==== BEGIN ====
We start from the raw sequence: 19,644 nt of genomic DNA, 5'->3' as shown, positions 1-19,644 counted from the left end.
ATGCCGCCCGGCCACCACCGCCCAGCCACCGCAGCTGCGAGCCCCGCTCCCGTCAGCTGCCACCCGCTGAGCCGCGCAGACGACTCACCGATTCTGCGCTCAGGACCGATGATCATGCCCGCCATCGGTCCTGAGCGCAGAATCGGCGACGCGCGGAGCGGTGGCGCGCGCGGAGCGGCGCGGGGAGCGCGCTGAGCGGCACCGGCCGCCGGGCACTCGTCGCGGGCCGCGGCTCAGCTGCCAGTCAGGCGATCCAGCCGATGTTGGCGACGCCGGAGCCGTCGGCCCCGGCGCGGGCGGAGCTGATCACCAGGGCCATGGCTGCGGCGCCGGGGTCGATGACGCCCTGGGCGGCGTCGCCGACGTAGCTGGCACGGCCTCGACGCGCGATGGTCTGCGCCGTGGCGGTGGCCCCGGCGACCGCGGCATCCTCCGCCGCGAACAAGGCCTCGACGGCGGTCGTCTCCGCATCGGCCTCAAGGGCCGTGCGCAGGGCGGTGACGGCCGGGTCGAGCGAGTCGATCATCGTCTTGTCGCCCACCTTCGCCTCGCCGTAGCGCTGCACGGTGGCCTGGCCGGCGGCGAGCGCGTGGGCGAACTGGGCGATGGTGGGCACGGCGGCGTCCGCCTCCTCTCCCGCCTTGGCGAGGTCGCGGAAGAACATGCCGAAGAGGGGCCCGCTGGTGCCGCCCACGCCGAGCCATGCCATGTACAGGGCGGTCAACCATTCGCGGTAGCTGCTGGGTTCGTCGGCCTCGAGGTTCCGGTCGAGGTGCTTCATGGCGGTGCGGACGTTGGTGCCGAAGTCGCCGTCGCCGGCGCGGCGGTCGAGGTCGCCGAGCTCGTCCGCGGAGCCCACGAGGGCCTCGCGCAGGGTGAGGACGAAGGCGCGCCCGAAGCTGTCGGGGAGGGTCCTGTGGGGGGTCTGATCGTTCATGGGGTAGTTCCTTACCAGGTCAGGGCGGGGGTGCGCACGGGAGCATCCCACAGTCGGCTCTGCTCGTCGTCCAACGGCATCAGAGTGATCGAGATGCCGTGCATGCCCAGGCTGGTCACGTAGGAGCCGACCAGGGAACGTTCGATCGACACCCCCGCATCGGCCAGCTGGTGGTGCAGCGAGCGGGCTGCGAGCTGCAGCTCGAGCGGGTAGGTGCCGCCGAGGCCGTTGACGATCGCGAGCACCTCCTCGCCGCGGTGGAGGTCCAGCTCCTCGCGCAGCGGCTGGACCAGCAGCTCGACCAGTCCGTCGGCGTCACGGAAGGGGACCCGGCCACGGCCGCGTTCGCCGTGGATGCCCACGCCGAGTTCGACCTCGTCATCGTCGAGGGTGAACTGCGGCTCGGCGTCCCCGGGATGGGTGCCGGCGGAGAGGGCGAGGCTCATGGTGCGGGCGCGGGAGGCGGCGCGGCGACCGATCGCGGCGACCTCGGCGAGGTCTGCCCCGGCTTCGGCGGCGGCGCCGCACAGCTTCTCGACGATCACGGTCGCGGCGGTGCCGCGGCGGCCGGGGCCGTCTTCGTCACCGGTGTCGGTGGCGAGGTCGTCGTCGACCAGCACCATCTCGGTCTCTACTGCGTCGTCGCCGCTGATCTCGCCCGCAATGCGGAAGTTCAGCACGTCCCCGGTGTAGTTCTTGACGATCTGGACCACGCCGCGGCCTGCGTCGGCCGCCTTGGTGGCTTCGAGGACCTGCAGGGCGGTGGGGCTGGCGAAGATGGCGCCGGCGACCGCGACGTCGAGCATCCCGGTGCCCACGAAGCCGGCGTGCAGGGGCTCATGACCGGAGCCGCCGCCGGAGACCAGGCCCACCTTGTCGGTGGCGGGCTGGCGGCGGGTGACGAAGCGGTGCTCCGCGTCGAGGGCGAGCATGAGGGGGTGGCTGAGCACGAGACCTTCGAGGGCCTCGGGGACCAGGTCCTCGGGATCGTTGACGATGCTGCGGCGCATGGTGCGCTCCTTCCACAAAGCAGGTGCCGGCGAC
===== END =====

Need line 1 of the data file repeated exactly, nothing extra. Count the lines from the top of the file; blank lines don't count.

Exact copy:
We start from the raw sequence: 19,644 nt of genomic DNA, 5'->3' as shown, positions 1-19,644 counted from the left end.